I'm afraid "land-sponge, giant cicada, insecteans, bambooish" sounds like laymans descriptions more than names to me.
If you want to go with a story where the character being a biologist is important I think you have to do extensice research on biology, at least the naming of flora and fauna. Many Science Fiction fans are either scientists or interested in science so if what you do is not correct they will notice.

Hopefully someone else on the forum can help you more with details than I can.
And good luck with the story. :)

This^^^ There are guides you can purchase or use directly on the internet where one can identify, scientifically, all manners of fungi, birds, insects, reptiles, mammals, plants, fish, so on and so forth.

Here is a book for identifying lichens (http://www.amazon.com/Know-Lichens-Pictured-Nature-Series/dp/0697047636/ref=sr_1_25?ie=UTF8&qid=1405352612&sr=8-25&keywords=lichen+identification) and a website (http://www.sharnoffphotos.com/lichens/lichens_home_index.html) for identifying lichens (science heavy information here) as one example for resources and the types of books a field scientist would use. And if your field biologist/botanist is looking at scat from owl like critters here's an identification guide (http://www.amazon.com/Resource-Manual-Owl-Pellet-Labs/dp/B006M0K0YS/ref=sr_1_5?ie=UTF8&qid=1405352890&sr=8-5&keywords=rodent+identification+field+guide) to learning what the owl has been eating. And I'm guessing he will be identifying ferns, and the like on this new world so another field guide, (http://www.amazon.com/Ferns-Allies-Pictured-Nature-Series/dp/0697047717/ref=pd_sim_b_3?ie=UTF8&refRID=0F4FQEDRFMBGTAW7YD1K) again like what we used in my Mycology courses here at the university.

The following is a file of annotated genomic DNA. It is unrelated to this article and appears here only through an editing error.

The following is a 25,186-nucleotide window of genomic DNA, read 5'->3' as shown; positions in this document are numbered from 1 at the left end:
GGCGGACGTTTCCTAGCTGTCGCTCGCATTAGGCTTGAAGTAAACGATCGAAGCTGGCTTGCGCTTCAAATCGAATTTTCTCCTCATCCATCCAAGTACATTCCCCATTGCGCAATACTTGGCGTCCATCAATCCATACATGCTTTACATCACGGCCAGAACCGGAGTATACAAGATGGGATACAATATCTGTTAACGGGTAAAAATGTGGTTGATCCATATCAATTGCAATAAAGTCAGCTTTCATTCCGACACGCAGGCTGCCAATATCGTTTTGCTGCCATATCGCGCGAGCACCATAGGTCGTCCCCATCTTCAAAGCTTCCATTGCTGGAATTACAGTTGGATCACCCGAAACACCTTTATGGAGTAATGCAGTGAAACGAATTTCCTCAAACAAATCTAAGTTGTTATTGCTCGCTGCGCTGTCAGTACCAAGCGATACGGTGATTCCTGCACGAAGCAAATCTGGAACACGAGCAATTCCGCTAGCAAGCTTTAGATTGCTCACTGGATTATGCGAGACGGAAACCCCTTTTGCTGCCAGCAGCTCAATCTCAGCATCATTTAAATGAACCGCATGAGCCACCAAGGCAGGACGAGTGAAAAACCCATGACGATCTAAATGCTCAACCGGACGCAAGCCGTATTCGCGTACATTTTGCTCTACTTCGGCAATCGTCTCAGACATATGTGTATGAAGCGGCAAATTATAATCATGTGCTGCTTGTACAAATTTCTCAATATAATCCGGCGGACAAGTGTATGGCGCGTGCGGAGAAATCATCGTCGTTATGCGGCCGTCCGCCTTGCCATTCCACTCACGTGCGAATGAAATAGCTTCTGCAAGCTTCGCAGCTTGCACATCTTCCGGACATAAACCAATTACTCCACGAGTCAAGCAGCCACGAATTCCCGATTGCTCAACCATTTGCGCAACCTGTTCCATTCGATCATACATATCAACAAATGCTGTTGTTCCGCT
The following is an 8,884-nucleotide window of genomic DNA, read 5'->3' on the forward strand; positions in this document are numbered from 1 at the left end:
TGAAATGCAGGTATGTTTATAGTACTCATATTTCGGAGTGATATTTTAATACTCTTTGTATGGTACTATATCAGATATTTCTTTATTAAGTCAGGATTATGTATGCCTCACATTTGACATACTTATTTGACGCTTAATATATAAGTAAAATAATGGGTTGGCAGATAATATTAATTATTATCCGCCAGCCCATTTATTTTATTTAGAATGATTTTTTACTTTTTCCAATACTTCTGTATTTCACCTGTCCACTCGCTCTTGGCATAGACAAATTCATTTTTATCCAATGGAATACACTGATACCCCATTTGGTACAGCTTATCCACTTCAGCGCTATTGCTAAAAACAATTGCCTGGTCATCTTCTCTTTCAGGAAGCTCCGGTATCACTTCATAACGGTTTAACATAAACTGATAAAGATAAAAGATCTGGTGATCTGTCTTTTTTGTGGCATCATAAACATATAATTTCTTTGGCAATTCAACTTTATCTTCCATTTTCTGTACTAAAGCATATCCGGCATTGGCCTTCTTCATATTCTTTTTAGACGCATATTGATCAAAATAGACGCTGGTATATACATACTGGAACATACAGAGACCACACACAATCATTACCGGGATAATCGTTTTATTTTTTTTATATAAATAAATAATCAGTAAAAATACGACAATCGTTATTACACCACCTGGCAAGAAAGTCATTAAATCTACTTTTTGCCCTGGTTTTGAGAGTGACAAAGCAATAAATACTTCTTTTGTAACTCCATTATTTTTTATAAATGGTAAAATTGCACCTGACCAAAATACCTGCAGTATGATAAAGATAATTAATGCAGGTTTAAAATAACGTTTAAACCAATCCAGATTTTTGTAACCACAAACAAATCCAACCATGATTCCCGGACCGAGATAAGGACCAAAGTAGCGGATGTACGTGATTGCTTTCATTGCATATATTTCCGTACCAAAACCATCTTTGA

williemeikle
07-14-2014, 07:52 PM
Even back here on Earth we use same names for things that just look remotely similar - e.g. robins in Europe and robins in North America, so if it looks like a duck...

Reziac
07-14-2014, 09:51 PM
However, I am wondering how this applies to alien wildlife/plants. If there's a creature that looks identical to a rabbit, but lives on planet XYZ and survives off of solar energy, is calling it a smeerp okay?

As someone above says, it depends who's doing the naming. Earth-origin colonists would probably call it a "solar rabbit" or "sun-rabbit" or "electric rabbit" (if not all of the above).


For example, on an alien planet plants/animals look visually similar to Earth's due to similar biochemistry, organic compounds, etc. and convergence of function, ecological niches, etc. They look kind of like Earth plants/animals, but they are alien, so is it okay to give them different names?

From the examples I'm assuming Earth-origin colonists. And I think maybe you're not thinking this far enough, thus:


For example:
-viera: an animal that fills the ecological nice as frogs (named for one of the first 'true' frogs, Vieraella herbsti) Froggies. The biologist in the group might call 'em 'viera' but no one else will.
-land-sponge: land animal that is similar to Earth's sea-sponges dry-sponge
-giant cicada: animal that looks like giant cicada (think goose size) Seventeen (pun on "17 year cicada" but 17 times as big)
-insecteans: visually similar to insects, but internally more close to crustaceans lobster-bugs
-cloud-poodle: lighter than air, vaguely dog shaped creatures that float and collect small particles/insect type creatures with filament tentacles (balloon-animal dog X jellyfish that floats in air) I think this one is hilarious and utterly perfect :D
-bambooish: a plant that is visual similar to bamboo, except it is more like a tree (rather than the grass, which is what bamboo is), with branching trunks, fruit, etc. Boo-tree (short for bamboo-tree)